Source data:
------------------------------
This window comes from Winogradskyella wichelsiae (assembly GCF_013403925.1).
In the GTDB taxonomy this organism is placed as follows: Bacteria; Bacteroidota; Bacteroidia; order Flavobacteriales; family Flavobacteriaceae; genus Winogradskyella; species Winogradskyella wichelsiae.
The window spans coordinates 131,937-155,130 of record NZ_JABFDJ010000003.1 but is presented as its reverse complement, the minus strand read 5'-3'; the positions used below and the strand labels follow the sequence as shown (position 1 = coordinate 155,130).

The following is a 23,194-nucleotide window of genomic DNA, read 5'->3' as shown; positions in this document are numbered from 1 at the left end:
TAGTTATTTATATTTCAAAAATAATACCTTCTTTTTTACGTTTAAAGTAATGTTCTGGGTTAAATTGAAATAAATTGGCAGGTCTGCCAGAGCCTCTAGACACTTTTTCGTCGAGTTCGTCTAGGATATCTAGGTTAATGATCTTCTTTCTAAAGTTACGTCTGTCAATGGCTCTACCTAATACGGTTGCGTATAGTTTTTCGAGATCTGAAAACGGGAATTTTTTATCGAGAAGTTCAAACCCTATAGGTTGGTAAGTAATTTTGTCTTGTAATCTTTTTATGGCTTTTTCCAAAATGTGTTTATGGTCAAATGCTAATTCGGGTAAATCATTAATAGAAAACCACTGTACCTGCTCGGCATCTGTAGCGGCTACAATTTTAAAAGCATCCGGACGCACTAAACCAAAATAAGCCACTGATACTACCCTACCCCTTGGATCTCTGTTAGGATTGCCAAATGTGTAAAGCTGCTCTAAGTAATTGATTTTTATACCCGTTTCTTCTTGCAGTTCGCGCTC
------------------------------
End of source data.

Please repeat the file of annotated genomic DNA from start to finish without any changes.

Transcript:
This window comes from Winogradskyella wichelsiae (assembly GCF_013403925.1).
In the GTDB taxonomy this organism is placed as follows: Bacteria; Bacteroidota; Bacteroidia; order Flavobacteriales; family Flavobacteriaceae; genus Winogradskyella; species Winogradskyella wichelsiae.
The window spans coordinates 131,937-155,130 of record NZ_JABFDJ010000003.1 but is presented as its reverse complement, the minus strand read 5'-3'; the positions used below and the strand labels follow the sequence as shown (position 1 = coordinate 155,130).

The following is a 23,194-nucleotide window of genomic DNA, read 5'->3' as shown; positions in this document are numbered from 1 at the left end:
TAGTTATTTATATTTCAAAAATAATACCTTCTTTTTTACGTTTAAAGTAATGTTCTGGGTTAAATTGAAATAAATTGGCAGGTCTGCCAGAGCCTCTAGACACTTTTTCGTCGAGTTCGTCTAGGATATCTAGGTTAATGATCTTCTTTCTAAAGTTACGTCTGTCAATGGCTCTACCTAATACGGTTGCGTATAGTTTTTCGAGATCTGAAAACGGGAATTTTTTATCGAGAAGTTCAAACCCTATAGGTTGGTAAGTAATTTTGTCTTGTAATCTTTTTATGGCTTTTTCCAAAATGTGTTTATGGTCAAATGCTAATTCGGGTAAATCATTAATAGAAAACCACTGTACCTGCTCGGCATCTGTAGCGGCTACAATTTTAAAAGCATCCGGACGCACTAAACCAAAATAAGCCACTGATACTACCCTACCCCTTGGATCTCTGTTAGGATTGCCAAATGTGTAAAGCTGCTCTAAGTAATTGATTTTTATACCCGTTTCTTCTTGCAGTTCGCGCTC